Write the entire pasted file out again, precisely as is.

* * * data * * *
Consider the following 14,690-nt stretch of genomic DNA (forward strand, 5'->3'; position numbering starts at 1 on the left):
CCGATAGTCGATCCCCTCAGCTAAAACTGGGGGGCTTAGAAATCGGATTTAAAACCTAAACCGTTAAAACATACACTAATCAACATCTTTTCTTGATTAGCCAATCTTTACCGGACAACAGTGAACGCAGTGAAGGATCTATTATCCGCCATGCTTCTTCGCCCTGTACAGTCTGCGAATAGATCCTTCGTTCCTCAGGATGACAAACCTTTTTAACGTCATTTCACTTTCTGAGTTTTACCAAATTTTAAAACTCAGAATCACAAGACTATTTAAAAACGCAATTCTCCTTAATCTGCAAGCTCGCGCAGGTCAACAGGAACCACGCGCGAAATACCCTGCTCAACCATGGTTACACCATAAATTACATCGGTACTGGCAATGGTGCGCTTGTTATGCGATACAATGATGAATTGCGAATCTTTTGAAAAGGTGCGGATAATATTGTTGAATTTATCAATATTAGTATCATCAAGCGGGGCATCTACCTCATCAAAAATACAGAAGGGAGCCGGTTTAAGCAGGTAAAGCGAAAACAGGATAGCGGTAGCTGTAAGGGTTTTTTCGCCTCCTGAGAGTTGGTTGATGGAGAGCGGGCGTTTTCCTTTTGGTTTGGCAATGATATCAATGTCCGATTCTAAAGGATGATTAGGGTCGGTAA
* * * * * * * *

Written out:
Consider the following 14,690-nt stretch of genomic DNA (forward strand, 5'->3'; position numbering starts at 1 on the left):
CCGATAGTCGATCCCCTCAGCTAAAACTGGGGGGCTTAGAAATCGGATTTAAAACCTAAACCGTTAAAACATACACTAATCAACATCTTTTCTTGATTAGCCAATCTTTACCGGACAACAGTGAACGCAGTGAAGGATCTATTATCCGCCATGCTTCTTCGCCCTGTACAGTCTGCGAATAGATCCTTCGTTCCTCAGGATGACAAACCTTTTTAACGTCATTTCACTTTCTGAGTTTTACCAAATTTTAAAACTCAGAATCACAAGACTATTTAAAAACGCAATTCTCCTTAATCTGCAAGCTCGCGCAGGTCAACAGGAACCACGCGCGAAATACCCTGCTCAACCATGGTTACACCATAAATTACATCGGTACTGGCAATGGTGCGCTTGTTATGCGATACAATGATGAATTGCGAATCTTTTGAAAAGGTGCGGATAATATTGTTGAATTTATCAATATTAGTATCATCAAGCGGGGCATCTACCTCATCAAAAATACAGAAGGGAGCCGGTTTAAGCAGGTAAAGCGAAAACAGGATAGCGGTAGCTGTAAGGGTTTTTTCGCCTCCTGAGAGTTGGTTGATGGAGAGCGGGCGTTTTCCTTTTGGTTTGGCAATGATATCAATGTCCGATTCTAAAGGATGATTAGGGTCGGTAA